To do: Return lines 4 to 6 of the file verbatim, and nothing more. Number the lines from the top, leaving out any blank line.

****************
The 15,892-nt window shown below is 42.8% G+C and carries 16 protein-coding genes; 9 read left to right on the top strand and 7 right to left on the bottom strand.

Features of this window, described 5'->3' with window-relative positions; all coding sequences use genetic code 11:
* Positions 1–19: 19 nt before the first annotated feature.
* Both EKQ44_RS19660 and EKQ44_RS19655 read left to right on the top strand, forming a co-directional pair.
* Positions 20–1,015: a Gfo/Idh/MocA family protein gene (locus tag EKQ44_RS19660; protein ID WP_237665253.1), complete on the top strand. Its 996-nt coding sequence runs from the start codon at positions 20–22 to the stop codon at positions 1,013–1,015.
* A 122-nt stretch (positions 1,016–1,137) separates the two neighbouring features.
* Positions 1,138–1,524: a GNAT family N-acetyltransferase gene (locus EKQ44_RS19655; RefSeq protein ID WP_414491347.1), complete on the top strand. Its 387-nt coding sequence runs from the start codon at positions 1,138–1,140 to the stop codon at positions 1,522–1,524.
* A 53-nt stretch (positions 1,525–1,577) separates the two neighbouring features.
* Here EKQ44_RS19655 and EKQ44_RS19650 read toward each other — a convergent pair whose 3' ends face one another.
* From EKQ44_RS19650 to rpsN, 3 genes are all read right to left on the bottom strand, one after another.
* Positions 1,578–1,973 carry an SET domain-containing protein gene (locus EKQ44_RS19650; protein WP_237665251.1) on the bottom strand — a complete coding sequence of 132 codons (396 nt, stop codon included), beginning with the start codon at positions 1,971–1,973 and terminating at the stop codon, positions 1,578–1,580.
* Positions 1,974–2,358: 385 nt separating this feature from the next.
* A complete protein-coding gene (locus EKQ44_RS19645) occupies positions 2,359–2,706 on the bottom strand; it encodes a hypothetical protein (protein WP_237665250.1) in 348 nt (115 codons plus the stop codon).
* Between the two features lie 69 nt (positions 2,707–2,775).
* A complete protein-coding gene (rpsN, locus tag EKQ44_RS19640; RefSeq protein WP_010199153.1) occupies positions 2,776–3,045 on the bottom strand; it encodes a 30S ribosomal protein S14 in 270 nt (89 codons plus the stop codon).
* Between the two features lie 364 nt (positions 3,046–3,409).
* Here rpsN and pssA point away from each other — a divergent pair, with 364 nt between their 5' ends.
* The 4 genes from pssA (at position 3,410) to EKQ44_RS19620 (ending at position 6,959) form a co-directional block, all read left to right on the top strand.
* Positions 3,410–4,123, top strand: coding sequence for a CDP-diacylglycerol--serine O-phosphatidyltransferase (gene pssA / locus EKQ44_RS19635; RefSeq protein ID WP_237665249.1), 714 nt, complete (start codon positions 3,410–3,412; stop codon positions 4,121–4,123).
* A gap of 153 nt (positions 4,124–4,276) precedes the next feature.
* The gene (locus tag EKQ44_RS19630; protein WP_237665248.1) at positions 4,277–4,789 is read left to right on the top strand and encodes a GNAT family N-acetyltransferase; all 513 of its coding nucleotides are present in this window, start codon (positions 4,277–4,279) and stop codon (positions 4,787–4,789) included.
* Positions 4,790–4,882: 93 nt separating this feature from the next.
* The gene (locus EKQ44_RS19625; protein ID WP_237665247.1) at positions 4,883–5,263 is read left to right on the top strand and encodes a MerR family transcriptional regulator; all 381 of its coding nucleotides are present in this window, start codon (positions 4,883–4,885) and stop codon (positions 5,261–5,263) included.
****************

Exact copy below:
* Both EKQ44_RS19660 and EKQ44_RS19655 read left to right on the top strand, forming a co-directional pair.
* Positions 20–1,015: a Gfo/Idh/MocA family protein gene (locus tag EKQ44_RS19660; protein ID WP_237665253.1), complete on the top strand. Its 996-nt coding sequence runs from the start codon at positions 20–22 to the stop codon at positions 1,013–1,015.
* A 122-nt stretch (positions 1,016–1,137) separates the two neighbouring features.